Mr Jalin Beaksantia is a 33 year old Thai man who has resided in the UK since 1988. He came to Britain when his mother married a British man and was given an indefinite leave to remain in the British Isles, he now faces deportation!
Jalin’s mother’s marriage unfortunately didn’t work out and she became an alcoholic, this eventually lead to her demise.
It was when Mr Beaksantia was just 11 years old that he requested to be taken into care, because his mother could no longer cope with taking care of him. Despite the odds, Jalin eventually graduated from catering college and settled down with his partner, Hannah, and their young son, Kai.
Mr Beaksantia fell into unfortunately fell into debt and last year committed two thefts, including the pilfering of £2,300 from the takings of the discount shop where he was working and had risen to the rank of supervisor. The home Office has ruled that Mr Beaksantia be deported within weeks to Thailand, a country whose language he does not speak and has had no contact with since arriving in the UK in 1988.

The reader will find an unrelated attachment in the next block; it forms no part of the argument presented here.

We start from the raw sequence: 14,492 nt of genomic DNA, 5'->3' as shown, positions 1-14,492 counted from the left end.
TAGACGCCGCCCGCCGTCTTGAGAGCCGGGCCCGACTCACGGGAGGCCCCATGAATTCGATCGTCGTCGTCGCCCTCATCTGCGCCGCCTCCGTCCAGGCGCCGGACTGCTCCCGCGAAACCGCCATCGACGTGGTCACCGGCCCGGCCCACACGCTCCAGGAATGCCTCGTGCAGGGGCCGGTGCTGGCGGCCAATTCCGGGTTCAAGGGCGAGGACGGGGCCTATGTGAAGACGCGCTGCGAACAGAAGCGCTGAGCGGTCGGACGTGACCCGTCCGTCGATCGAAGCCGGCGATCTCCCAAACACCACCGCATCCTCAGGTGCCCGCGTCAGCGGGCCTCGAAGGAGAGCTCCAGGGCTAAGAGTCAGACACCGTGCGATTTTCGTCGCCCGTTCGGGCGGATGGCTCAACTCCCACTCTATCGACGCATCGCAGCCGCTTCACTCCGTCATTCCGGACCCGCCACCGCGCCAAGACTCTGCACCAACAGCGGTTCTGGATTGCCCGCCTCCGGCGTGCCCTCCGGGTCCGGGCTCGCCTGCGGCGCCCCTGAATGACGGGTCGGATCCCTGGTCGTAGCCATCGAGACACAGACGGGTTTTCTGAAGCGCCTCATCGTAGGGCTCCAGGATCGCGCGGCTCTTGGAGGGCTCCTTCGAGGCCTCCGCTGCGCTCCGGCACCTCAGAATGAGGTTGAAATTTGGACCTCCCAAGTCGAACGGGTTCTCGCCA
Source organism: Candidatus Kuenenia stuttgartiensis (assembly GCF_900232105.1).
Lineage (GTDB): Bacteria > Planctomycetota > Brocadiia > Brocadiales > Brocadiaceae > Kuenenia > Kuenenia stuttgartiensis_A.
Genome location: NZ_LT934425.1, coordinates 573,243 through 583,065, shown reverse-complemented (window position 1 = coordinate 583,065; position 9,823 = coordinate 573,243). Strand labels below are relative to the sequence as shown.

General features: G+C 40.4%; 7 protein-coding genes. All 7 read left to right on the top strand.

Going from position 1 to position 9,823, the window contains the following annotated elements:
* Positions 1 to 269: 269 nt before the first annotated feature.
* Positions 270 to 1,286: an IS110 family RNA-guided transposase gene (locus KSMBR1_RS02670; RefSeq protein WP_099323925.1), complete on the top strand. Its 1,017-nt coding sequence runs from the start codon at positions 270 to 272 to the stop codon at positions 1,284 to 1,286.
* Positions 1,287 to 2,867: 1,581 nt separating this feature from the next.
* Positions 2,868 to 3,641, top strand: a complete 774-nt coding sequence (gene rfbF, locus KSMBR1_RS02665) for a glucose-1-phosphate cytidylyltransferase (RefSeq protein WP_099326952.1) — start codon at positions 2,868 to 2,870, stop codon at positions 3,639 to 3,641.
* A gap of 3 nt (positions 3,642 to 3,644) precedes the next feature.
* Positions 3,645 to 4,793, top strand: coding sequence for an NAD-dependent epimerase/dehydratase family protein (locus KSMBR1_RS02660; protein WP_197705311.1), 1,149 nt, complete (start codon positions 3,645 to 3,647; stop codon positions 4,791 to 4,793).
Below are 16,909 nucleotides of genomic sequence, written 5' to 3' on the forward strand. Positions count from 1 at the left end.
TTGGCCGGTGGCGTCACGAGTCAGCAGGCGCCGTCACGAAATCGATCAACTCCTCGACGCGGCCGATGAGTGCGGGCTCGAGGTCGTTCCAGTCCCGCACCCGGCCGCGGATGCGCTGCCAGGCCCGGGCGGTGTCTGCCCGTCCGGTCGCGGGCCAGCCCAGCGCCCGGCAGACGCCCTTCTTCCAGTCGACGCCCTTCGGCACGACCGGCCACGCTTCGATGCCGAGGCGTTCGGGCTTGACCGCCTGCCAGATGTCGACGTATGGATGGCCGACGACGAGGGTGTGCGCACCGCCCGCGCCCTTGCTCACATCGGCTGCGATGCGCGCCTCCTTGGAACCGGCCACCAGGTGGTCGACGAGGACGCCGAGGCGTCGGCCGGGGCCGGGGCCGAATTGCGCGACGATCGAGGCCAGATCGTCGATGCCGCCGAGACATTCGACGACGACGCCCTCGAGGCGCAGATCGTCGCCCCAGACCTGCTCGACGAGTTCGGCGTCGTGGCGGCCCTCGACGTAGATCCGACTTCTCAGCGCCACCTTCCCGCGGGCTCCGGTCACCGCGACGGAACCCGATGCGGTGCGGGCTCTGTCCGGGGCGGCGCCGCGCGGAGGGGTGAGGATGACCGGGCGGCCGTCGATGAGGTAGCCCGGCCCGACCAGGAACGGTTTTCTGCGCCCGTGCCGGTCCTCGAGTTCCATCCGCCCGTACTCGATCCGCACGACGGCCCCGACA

He is currently serving a 12 month prison sentence for his crimes. Jalin is desperate and currently on suicide watch. He freely admits that he was stupid to have committed these crimes, but is it not unfair to deport him in this way?
Surely after nearly 30 years of living in Britain he should be treated as a Briton?
Mr Beaksantia has written a letter, which was published in The Independent Newspaper, it said he has been left a “broken man” by the deportation order. He said: “What I did was a stupid crime, which I regret and I am serving my punishment. But I’ve been brought up English, educated English and paid my tax and national insurance. So what part of me isn’t English?”
Some 800 foreign criminals have been deported from the UK since last summer under the new 2014 Immigration Act. Under certain circumstances these deportations could be considered as breaches of the Human Rights Act, however, it seems these new rules apply to all foreign criminals resident in the UK that receive a sentence of 12 months or more.
The new rules mean anyone sentenced to imprisonment for 12 months or more can be “certified” for deportation and only appeal once they have left the UK. This is not good news for Jalin.
One family member also told The Independent: “This is effectively the reintroduction of transportation – he is going to be sent to an alien land where he knows nobody, cannot communicate and will be forcibly removed from his family.” The Home Office declined to comment on Mr Beaksantia’s case but defended the “deport first, appeal later” system.